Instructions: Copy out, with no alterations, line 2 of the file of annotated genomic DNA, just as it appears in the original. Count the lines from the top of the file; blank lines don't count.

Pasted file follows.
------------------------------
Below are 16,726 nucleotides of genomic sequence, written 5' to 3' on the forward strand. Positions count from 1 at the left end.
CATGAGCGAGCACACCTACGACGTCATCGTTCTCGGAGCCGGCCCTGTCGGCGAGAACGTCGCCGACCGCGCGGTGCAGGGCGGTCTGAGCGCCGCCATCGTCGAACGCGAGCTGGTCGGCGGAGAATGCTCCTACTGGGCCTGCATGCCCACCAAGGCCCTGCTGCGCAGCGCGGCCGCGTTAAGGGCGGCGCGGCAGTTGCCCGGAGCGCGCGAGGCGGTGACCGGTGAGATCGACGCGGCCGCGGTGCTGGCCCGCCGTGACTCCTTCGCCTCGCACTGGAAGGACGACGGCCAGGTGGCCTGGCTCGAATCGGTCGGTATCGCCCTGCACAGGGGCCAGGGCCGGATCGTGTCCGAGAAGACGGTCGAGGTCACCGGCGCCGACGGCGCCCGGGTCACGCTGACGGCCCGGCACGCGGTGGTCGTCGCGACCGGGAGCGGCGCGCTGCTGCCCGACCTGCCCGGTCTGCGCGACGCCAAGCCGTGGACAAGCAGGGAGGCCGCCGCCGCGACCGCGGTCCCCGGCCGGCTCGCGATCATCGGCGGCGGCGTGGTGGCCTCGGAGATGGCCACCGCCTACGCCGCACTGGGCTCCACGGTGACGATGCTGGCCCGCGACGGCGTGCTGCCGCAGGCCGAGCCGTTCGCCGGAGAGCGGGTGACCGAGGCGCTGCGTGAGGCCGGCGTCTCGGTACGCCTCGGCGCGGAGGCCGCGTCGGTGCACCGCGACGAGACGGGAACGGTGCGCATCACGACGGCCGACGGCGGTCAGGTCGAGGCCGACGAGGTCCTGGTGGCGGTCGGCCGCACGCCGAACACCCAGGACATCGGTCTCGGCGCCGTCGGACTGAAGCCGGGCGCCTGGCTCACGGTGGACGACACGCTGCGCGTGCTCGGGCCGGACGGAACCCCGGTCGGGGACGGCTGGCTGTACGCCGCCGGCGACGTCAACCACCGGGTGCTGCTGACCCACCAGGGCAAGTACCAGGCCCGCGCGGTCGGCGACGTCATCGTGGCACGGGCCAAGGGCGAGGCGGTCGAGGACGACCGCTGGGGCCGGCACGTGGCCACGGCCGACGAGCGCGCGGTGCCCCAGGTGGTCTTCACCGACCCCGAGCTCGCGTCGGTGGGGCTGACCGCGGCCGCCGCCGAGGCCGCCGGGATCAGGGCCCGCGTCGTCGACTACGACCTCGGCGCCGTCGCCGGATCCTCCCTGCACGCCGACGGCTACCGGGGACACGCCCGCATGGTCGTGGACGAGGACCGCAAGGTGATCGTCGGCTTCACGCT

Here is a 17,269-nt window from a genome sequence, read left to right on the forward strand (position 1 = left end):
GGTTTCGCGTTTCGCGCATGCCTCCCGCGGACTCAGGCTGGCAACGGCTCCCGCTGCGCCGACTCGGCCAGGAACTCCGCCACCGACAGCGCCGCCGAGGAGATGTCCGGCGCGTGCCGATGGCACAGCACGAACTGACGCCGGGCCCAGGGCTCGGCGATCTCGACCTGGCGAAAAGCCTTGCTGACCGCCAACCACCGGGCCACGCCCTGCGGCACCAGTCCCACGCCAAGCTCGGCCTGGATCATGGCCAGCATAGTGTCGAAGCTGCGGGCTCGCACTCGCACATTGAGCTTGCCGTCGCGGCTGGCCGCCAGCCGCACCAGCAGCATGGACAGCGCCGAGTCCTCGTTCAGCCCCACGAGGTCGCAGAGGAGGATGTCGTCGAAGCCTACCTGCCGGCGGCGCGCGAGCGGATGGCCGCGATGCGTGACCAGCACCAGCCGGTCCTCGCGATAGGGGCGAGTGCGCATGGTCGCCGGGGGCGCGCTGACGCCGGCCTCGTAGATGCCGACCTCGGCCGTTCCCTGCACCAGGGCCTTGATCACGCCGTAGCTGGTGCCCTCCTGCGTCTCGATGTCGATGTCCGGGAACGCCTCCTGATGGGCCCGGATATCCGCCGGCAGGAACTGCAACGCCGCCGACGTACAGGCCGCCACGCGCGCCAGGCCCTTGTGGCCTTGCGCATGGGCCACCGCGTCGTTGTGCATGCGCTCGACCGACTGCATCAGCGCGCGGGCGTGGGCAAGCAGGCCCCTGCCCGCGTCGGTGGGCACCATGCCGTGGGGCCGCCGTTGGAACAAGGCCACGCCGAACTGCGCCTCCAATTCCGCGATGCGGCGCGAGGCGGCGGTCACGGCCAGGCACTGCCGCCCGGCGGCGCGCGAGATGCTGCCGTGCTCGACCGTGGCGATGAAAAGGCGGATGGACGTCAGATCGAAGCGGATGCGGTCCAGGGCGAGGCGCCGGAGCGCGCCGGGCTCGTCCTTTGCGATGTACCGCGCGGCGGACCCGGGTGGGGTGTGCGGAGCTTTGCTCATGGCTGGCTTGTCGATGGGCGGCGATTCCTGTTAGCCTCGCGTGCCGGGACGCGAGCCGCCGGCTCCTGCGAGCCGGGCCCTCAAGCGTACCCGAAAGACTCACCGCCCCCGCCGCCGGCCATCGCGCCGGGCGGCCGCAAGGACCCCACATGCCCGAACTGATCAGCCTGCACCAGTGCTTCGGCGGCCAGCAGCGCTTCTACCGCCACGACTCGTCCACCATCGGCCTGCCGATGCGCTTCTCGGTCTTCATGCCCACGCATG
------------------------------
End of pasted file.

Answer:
CATGAGCGAGCACACCTACGACGTCATCGTTCTCGGAGCCGGCCCTGTCGGCGAGAACGTCGCCGACCGCGCGGTGCAGGGCGGTCTGAGCGCCGCCATCGTCGAACGCGAGCTGGTCGGCGGAGAATGCTCCTACTGGGCCTGCATGCCCACCAAGGCCCTGCTGCGCAGCGCGGCCGCGTTAAGGGCGGCGCGGCAGTTGCCCGGAGCGCGCGAGGCGGTGACCGGTGAGATCGACGCGGCCGCGGTGCTGGCCCGCCGTGACTCCTTCGCCTCGCACTGGAAGGACGACGGCCAGGTGGCCTGGCTCGAATCGGTCGGTATCGCCCTGCACAGGGGCCAGGGCCGGATCGTGTCCGAGAAGACGGTCGAGGTCACCGGCGCCGACGGCGCCCGGGTCACGCTGACGGCCCGGCACGCGGTGGTCGTCGCGACCGGGAGCGGCGCGCTGCTGCCCGACCTGCCCGGTCTGCGCGACGCCAAGCCGTGGACAAGCAGGGAGGCCGCCGCCGCGACCGCGGTCCCCGGCCGGCTCGCGATCATCGGCGGCGGCGTGGTGGCCTCGGAGATGGCCACCGCCTACGCCGCACTGGGCTCCACGGTGACGATGCTGGCCCGCGACGGCGTGCTGCCGCAGGCCGAGCCGTTCGCCGGAGAGCGGGTGACCGAGGCGCTGCGTGAGGCCGGCGTCTCGGTACGCCTCGGCGCGGAGGCCGCGTCGGTGCACCGCGACGAGACGGGAACGGTGCGCATCACGACGGCCGACGGCGGTCAGGTCGAGGCCGACGAGGTCCTGGTGGCGGTCGGCCGCACGCCGAACACCCAGGACATCGGTCTCGGCGCCGTCGGACTGAAGCCGGGCGCCTGGCTCACGGTGGACGACACGCTGCGCGTGCTCGGGCCGGACGGAACCCCGGTCGGGGACGGCTGGCTGTACGCCGCCGGCGACGTCAACCACCGGGTGCTGCTGACCCACCAGGGCAAGTACCAGGCCCGCGCGGTCGGCGACGTCATCGTGGCACGGGCCAAGGGCGAGGCGGTCGAGGACGACCGCTGGGGCCGGCACGTGGCCACGGCCGACGAGCGCGCGGTGCCCCAGGTGGTCTTCACCGACCCCGAGCTCGCGTCGGTGGGGCTGACCGCGGCCGCCGCCGAGGCCGCCGGGATCAGGGCCCGCGTCGTCGACTACGACCTCGGCGCCGTCGCCGGATCCTCCCTGCACGCCGACGGCTACCGGGGACACGCCCGCATGGTCGTGGACGAGGACCGCAAGGTGATCGTCGGCTTCACGCT